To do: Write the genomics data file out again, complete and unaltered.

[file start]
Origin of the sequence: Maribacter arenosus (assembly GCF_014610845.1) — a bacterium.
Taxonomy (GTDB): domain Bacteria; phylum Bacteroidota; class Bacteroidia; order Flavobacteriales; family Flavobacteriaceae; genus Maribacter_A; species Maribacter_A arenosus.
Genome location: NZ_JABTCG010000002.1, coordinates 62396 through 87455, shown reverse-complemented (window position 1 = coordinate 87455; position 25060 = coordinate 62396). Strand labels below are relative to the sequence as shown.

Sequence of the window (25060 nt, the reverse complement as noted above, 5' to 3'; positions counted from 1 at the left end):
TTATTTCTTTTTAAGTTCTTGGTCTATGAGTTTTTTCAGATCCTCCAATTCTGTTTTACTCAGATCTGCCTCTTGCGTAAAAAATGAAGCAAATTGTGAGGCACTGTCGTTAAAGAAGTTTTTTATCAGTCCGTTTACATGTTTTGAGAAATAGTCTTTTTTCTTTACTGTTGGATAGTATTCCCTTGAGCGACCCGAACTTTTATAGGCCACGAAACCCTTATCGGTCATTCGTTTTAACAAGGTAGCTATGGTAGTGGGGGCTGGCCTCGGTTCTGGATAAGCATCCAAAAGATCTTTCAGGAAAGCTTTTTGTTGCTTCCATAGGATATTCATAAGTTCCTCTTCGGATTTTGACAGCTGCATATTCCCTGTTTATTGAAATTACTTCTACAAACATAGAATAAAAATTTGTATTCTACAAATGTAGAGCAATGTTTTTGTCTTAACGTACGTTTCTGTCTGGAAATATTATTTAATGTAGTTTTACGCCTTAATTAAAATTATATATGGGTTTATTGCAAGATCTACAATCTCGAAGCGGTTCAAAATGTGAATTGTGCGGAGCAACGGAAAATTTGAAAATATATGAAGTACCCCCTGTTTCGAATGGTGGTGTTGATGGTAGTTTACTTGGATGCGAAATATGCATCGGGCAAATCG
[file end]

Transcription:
Origin of the sequence: Maribacter arenosus (assembly GCF_014610845.1) — a bacterium.
Taxonomy (GTDB): domain Bacteria; phylum Bacteroidota; class Bacteroidia; order Flavobacteriales; family Flavobacteriaceae; genus Maribacter_A; species Maribacter_A arenosus.
Genome location: NZ_JABTCG010000002.1, coordinates 62396 through 87455, shown reverse-complemented (window position 1 = coordinate 87455; position 25060 = coordinate 62396). Strand labels below are relative to the sequence as shown.

Sequence of the window (25060 nt, the reverse complement as noted above, 5' to 3'; positions counted from 1 at the left end):
TTATTTCTTTTTAAGTTCTTGGTCTATGAGTTTTTTCAGATCCTCCAATTCTGTTTTACTCAGATCTGCCTCTTGCGTAAAAAATGAAGCAAATTGTGAGGCACTGTCGTTAAAGAAGTTTTTTATCAGTCCGTTTACATGTTTTGAGAAATAGTCTTTTTTCTTTACTGTTGGATAGTATTCCCTTGAGCGACCCGAACTTTTATAGGCCACGAAACCCTTATCGGTCATTCGTTTTAACAAGGTAGCTATGGTAGTGGGGGCTGGCCTCGGTTCTGGATAAGCATCCAAAAGATCTTTCAGGAAAGCTTTTTGTTGCTTCCATAGGATATTCATAAGTTCCTCTTCGGATTTTGACAGCTGCATATTCCCTGTTTATTGAAATTACTTCTACAAACATAGAATAAAAATTTGTATTCTACAAATGTAGAGCAATGTTTTTGTCTTAACGTACGTTTCTGTCTGGAAATATTATTTAATGTAGTTTTACGCCTTAATTAAAATTATATATGGGTTTATTGCAAGATCTACAATCTCGAAGCGGTTCAAAATGTGAATTGTGCGGAGCAACGGAAAATTTGAAAATATATGAAGTACCCCCTGTTTCGAATGGTGGTGTTGATGGTAGTTTACTTGGATGCGAAATATGCATCGGGCAAATCG